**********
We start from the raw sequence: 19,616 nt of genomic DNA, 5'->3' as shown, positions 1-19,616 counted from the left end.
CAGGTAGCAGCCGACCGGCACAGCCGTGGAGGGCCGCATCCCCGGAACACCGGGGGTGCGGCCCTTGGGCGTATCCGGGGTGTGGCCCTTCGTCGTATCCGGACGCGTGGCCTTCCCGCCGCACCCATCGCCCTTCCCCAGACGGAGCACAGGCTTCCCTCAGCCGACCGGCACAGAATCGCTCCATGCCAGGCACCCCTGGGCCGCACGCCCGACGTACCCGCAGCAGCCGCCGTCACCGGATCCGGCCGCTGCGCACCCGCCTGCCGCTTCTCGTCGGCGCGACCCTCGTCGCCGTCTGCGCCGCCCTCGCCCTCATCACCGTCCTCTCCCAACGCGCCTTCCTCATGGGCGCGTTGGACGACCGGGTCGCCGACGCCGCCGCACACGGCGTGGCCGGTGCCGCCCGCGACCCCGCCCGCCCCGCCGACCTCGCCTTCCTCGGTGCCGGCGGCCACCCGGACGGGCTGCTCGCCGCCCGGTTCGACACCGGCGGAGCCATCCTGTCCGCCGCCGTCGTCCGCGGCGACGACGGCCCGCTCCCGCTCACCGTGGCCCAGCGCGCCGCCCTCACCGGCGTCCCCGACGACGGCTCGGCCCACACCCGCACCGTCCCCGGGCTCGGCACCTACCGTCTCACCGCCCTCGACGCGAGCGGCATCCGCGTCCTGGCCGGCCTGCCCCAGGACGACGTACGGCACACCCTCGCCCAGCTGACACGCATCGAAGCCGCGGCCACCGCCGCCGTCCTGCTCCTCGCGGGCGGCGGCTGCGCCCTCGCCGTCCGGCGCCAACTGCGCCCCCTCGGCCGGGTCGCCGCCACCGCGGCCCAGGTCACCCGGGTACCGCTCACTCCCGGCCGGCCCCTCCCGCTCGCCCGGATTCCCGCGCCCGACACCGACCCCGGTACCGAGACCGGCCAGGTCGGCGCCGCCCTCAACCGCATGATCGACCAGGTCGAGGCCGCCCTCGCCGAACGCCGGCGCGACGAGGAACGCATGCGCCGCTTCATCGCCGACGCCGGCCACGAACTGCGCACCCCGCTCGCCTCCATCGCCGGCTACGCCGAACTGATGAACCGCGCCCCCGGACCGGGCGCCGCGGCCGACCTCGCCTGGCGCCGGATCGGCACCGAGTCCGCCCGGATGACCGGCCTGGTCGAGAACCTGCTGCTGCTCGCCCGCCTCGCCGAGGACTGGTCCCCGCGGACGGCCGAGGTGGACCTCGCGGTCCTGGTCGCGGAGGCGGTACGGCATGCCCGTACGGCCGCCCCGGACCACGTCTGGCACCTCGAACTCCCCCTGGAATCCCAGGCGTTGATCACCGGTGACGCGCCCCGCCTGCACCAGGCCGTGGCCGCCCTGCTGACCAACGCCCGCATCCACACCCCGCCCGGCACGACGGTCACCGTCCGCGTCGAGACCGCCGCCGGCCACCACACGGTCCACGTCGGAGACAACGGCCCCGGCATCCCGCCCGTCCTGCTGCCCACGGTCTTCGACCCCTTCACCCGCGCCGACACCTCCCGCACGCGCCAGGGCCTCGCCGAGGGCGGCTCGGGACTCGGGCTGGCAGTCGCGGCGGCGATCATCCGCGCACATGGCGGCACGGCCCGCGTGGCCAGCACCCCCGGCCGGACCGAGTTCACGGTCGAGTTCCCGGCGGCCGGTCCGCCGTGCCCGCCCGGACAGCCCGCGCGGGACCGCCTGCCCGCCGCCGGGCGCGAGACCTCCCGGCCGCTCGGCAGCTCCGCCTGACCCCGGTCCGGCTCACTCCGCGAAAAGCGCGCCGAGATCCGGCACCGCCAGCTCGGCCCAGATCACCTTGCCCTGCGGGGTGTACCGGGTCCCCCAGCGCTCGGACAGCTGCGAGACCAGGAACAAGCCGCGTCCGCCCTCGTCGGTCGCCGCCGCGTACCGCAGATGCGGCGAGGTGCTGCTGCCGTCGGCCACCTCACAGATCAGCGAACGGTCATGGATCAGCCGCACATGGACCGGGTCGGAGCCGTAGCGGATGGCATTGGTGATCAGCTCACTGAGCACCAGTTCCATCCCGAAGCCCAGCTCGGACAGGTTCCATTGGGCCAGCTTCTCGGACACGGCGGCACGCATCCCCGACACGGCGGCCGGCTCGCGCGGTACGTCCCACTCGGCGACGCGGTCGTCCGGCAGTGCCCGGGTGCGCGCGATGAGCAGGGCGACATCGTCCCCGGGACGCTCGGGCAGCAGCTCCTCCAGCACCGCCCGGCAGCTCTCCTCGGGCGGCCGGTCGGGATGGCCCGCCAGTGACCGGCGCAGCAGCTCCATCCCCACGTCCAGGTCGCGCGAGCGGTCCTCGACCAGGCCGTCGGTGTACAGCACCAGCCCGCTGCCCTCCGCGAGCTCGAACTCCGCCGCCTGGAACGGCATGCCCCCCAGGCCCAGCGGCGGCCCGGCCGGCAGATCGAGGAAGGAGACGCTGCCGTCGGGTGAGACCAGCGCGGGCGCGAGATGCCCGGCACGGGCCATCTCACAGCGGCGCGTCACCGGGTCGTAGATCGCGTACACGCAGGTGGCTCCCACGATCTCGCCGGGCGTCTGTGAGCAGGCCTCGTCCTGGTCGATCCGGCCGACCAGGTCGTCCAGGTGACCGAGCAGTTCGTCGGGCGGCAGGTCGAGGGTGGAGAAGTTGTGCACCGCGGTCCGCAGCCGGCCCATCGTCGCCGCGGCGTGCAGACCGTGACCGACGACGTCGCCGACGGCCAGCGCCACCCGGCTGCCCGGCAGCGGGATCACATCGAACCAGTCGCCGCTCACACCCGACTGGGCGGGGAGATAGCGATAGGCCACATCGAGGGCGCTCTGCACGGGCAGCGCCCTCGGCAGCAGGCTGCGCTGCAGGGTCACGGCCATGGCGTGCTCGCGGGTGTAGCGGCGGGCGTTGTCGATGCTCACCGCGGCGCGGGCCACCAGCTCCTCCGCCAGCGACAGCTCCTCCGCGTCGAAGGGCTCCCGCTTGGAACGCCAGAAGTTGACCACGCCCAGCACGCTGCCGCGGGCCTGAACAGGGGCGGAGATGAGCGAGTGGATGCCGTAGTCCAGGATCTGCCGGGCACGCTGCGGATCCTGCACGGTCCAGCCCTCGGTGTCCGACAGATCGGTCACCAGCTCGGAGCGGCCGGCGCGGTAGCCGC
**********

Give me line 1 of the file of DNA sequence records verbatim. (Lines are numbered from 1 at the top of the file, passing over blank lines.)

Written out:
We start from the raw sequence: 19,616 nt of genomic DNA, 5'->3' as shown, positions 1-19,616 counted from the left end.